1. sitting upright on a comfortable chair with feet on the ground and body in a relaxed position,
  2. a quiet environment with eyes closed,
  3. repeating a word or a phrase—a mantra—to oneself, such as “alert mind, calm body,”
  4. passively allowing the mind to focus on pleasant thoughts, such as nature or the warmth of your blood nourishing your body.

The relaxation response approach is conceptualized as a general approach to stress reduction that reduces sympathetic arousal, and it has been used effectively to treat people with high blood pressure (Benson & Proctor, 1994).

Another technique to combat stress, biofeedback , was developed by Gary Schwartz at Harvard University in the early 1970s. Biofeedback is a technique that uses electronic equipment to accurately measure a person’s neuromuscular and autonomic activity—feedback is provided in the form of visual or auditory signals. The main assumption of this approach is that providing somebody biofeedback will enable the individual to develop strategies that help gain some level of voluntary control over what are normally involuntary bodily processes (Schwartz & Schwartz, 1995). A number of different bodily measures have been used in biofeedback research, including facial muscle movement, brain activity, and skin temperature, and it has been applied successfully with individuals experiencing tension headaches, high blood pressure, asthma, and phobias (Stein, 2001).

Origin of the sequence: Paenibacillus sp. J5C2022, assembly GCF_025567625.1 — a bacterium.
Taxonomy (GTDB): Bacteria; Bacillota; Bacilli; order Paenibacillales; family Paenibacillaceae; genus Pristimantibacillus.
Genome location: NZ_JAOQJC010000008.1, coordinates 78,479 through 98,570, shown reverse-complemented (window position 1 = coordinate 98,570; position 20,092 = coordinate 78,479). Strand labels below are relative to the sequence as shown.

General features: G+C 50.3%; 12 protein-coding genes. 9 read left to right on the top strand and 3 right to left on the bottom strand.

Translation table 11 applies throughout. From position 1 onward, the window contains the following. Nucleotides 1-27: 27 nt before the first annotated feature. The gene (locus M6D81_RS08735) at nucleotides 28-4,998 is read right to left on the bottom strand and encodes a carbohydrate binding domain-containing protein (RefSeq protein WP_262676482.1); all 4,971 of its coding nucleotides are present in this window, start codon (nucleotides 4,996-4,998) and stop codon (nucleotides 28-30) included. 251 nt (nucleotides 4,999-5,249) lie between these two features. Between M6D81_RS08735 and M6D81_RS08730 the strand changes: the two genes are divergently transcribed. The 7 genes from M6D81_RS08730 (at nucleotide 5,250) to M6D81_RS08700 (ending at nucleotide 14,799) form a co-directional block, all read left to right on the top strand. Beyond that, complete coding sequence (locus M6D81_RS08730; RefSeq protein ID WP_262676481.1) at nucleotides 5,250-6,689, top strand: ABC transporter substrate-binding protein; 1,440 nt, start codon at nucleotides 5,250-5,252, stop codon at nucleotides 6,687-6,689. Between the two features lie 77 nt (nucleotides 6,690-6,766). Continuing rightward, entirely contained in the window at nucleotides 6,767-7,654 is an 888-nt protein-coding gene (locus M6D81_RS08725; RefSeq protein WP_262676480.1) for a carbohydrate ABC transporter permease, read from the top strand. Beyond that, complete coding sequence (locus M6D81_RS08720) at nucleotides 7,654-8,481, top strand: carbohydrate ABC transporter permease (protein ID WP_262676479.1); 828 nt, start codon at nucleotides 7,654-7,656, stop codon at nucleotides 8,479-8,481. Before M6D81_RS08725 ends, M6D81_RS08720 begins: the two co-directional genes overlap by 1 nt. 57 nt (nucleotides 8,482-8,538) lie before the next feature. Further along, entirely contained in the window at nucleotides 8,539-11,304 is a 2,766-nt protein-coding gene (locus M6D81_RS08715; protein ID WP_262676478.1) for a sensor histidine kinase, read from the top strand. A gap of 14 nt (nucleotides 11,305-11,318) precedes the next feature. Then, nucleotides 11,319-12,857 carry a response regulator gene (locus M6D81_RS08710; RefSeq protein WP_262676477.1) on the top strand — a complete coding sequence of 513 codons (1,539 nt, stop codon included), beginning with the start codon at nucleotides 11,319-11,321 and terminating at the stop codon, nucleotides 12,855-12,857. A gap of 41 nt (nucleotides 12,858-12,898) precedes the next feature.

Summary

When faced with stress, people must attempt to manage or cope with it. In general, there are two basic forms of coping: problem-focused coping and emotion-focused coping. Those who use problem-focused coping strategies tend to cope better with stress because these strategies address the source of stress rather than the resulting symptoms. To a large extent, perceived control greatly impacts reaction to stressors and is associated with greater physical and mental well-being. Social support has been demonstrated to be a highly effective buffer against the adverse effects of stress. Extensive research has shown that social support has beneficial physiological effects for people, and it seems to influence immune functioning. However, the beneficial effects of social support may be related to its influence on promoting healthy behaviors.